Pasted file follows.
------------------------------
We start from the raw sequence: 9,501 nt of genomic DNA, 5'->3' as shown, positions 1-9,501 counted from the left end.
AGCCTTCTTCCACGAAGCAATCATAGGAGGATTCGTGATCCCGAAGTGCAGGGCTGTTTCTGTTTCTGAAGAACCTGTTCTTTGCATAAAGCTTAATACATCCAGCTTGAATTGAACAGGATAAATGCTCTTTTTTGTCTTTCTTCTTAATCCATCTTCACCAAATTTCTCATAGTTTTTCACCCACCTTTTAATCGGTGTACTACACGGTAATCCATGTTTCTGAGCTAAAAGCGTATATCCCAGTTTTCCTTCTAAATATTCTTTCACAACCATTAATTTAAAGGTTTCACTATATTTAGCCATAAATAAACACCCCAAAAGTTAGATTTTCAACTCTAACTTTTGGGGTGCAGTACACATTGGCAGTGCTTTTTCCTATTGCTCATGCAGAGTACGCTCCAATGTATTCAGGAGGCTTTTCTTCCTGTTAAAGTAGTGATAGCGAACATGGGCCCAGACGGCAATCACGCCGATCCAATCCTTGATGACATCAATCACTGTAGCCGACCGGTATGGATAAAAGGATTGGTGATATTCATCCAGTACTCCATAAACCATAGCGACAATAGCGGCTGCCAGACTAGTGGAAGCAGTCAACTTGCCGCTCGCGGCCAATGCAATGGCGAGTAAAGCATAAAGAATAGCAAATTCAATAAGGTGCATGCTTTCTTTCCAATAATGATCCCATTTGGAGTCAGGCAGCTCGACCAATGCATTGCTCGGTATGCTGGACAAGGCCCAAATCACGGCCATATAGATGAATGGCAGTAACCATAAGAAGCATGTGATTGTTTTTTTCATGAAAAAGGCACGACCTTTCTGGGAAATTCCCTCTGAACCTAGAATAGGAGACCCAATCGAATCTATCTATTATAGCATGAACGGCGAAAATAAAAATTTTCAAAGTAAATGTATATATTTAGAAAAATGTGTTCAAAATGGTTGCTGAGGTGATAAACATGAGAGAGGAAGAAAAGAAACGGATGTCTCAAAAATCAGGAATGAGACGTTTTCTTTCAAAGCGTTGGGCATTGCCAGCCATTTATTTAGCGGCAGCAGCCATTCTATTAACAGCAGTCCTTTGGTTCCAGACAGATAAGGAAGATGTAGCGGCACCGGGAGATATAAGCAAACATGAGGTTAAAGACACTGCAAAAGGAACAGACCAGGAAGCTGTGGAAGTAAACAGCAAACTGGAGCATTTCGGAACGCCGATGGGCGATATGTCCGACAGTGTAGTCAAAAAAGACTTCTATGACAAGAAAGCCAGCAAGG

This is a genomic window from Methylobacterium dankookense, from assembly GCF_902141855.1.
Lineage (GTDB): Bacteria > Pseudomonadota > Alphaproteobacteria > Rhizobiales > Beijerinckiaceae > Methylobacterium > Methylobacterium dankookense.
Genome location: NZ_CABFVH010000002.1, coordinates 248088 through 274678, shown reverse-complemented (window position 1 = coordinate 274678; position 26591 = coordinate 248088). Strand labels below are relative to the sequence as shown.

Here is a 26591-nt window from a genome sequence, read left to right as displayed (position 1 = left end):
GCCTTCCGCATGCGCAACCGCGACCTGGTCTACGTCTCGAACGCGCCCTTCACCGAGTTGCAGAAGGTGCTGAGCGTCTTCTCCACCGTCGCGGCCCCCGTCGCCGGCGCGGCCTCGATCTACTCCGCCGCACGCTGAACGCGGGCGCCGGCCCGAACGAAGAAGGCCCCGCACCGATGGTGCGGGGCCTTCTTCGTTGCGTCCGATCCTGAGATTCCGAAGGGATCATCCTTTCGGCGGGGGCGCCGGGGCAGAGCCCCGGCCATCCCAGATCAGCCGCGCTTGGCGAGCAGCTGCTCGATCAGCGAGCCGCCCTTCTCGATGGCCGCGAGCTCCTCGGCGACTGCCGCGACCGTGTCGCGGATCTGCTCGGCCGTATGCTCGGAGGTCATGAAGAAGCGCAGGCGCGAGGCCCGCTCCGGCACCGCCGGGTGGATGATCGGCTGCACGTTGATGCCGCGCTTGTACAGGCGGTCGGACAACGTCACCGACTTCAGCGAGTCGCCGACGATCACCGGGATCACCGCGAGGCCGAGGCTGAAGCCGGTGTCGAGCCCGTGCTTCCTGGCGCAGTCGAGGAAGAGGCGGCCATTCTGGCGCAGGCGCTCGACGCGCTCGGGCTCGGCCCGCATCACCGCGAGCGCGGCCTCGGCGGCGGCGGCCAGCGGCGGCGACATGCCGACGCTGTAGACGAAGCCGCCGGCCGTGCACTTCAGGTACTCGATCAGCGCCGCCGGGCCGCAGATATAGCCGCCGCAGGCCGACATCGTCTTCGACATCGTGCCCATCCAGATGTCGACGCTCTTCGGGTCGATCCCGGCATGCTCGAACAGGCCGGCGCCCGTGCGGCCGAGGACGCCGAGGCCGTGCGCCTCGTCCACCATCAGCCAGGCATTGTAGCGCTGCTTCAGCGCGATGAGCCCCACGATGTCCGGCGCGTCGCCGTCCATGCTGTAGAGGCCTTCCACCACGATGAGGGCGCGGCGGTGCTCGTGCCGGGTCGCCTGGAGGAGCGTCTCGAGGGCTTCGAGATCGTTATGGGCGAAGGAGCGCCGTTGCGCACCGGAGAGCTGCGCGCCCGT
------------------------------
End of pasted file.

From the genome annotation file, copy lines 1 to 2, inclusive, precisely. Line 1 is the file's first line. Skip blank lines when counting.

We start from the raw sequence: 9,501 nt of genomic DNA, 5'->3' as shown, positions 1-9,501 counted from the left end.
AGCCTTCTTCCACGAAGCAATCATAGGAGGATTCGTGATCCCGAAGTGCAGGGCTGTTTCTGTTTCTGAAGAACCTGTTCTTTGCATAAAGCTTAATACATCCAGCTTGAATTGAACAGGATAAATGCTCTTTTTTGTCTTTCTTCTTAATCCATCTTCACCAAATTTCTCATAGTTTTTCACCCACCTTTTAATCGGTGTACTACACGGTAATCCATGTTTCTGAGCTAAAAGCGTATATCCCAGTTTTCCTTCTAAATATTCTTTCACAACCATTAATTTAAAGGTTTCACTATATTTAGCCATAAATAAACACCCCAAAAGTTAGATTTTCAACTCTAACTTTTGGGGTGCAGTACACATTGGCAGTGCTTTTTCCTATTGCTCATGCAGAGTACGCTCCAATGTATTCAGGAGGCTTTTCTTCCTGTTAAAGTAGTGATAGCGAACATGGGCCCAGACGGCAATCACGCCGATCCAATCCTTGATGACATCAATCACTGTAGCCGACCGGTATGGATAAAAGGATTGGTGATATTCATCCAGTACTCCATAAACCATAGCGACAATAGCGGCTGCCAGACTAGTGGAAGCAGTCAACTTGCCGCTCGCGGCCAATGCAATGGCGAGTAAAGCATAAAGAATAGCAAATTCAATAAGGTGCATGCTTTCTTTCCAATAATGATCCCATTTGGAGTCAGGCAGCTCGACCAATGCATTGCTCGGTATGCTGGACAAGGCCCAAATCACGGCCATATAGATGAATGGCAGTAACCATAAGAAGCATGTGATTGTTTTTTTCATGAAAAAGGCACGACCTTTCTGGGAAATTCCCTCTGAACCTAGAATAGGAGACCCAATCGAATCTATCTATTATAGCATGAACGGCGAAAATAAAAATTTTCAAAGTAAATGTATATATTTAGAAAAATGTGTTCAAAATGGTTGCTGAGGTGATAAACATGAGAGAGGAAGAAAAGAAACGGATGTCTCAAAAATCAGGAATGAGACGTTTTCTTTCAAAGCGTTGGGCATTGCCAGCCATTTATTTAGCGGCAGCAGCCATTCTATTAACAGCAGTCCTTTGGTTCCAGACAGATAAGGAAGATGTAGCGGCACCGGGAGATATAAGCAAACATGAGGTTAAAGACACTGCAAAAGGAACAGACCAGGAAGCTGTGGAAGTAAACAGCAAACTGGAGCATTTCGGAACGCCGATGGGCGATATGTCCGACAGTGTAGTCAAAAAAGACTTCTATGACAAGAAAGCCAGCAAGG